Industrial Panorama is a print from 1972 by L. S. Lowry based on a painting of the same name from 1953, showing an imaginary industrial landscape characterised by unusual hills and smokestacks. Representing Lowry’s late painterly style, this print emphasises the drabness of the industrial landscape rather than the isolation of its inhabitants that was typical of his earlier works.
Though this scene is inspired by the artist’s real-life observations of working class lives in industrial towns, Industrial Panorama shows a general impression of the urban environment created from memory. As an example of Lowry’s late style, this print is particularly dream-like with his depiction of rolling hills and industrial buildings seemingly growing out of the landscape. There seems to be no distinction between the natural and the industrial in this scene, notably as we see smoke from the mills fade into the sky and clouds, and the way in which landscape and buildings are rendered as though merging into one another.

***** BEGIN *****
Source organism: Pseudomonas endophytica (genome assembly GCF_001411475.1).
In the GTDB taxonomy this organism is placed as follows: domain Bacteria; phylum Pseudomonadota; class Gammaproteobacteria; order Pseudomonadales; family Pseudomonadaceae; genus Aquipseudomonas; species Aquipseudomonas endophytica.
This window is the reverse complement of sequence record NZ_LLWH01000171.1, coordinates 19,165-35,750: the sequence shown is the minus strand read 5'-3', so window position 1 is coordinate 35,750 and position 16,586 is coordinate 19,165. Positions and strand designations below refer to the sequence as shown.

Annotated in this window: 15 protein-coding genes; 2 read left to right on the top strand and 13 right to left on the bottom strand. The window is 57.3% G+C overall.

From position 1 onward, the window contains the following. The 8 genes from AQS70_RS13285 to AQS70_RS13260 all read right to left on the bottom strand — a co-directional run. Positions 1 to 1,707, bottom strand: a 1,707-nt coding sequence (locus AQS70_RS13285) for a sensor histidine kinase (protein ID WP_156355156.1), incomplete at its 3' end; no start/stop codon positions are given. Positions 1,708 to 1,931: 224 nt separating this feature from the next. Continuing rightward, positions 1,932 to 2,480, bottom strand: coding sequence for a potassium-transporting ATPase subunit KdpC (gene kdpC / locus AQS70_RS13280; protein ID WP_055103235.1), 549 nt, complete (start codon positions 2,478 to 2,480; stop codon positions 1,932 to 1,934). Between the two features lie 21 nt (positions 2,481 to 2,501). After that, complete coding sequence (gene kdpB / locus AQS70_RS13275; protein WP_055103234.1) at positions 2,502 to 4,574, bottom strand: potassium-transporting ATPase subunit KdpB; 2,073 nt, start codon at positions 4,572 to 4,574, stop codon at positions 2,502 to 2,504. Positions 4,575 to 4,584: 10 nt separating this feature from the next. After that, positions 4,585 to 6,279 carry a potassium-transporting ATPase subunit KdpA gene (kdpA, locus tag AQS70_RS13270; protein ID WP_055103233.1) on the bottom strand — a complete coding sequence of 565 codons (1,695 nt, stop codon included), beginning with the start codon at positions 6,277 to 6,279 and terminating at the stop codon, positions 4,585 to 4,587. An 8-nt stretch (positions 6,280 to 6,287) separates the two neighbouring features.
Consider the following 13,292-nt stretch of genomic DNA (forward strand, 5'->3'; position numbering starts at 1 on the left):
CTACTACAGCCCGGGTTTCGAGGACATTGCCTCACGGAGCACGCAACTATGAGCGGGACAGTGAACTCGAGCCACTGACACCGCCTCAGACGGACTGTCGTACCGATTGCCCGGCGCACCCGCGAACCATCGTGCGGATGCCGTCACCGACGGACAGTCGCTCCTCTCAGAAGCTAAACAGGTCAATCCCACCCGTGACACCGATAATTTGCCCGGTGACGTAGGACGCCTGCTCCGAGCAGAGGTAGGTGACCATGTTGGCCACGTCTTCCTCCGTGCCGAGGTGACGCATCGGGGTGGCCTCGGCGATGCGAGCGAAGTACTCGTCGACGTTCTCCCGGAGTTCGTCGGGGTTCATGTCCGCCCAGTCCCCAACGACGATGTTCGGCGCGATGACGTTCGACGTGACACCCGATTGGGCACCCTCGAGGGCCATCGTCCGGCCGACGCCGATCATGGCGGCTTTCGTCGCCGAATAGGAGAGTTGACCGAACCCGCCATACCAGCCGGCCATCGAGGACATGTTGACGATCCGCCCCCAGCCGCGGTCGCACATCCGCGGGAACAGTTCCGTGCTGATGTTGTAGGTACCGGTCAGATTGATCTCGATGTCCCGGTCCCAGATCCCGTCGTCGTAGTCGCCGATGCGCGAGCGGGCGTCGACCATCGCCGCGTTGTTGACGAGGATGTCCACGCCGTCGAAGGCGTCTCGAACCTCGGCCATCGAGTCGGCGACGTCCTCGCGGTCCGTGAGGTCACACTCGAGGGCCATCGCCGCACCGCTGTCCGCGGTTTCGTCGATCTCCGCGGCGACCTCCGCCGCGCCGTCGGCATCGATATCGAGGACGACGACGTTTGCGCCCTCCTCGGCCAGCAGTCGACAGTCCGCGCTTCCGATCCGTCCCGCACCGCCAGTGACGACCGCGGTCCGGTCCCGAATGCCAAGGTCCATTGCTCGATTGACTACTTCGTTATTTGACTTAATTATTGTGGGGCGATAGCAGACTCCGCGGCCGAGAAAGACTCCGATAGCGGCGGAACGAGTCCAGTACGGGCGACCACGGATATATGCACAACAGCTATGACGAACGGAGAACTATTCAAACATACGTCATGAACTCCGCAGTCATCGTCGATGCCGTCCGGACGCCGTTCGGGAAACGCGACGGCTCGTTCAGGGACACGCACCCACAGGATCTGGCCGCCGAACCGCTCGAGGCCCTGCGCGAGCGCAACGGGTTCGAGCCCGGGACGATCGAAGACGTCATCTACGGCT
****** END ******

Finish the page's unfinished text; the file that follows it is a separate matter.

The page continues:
Lowry shows the landscape to overwhelm the tiny people that populate the street, unlike many earlier prints that show his figures in the foreground of the image. The viewer feels a familiar sense of hopelessness, what art historian John Rothenstein calls ‘a kind of gloomy lyricism’, as Lowry shows the working classes to be subject to the environment that they were born into.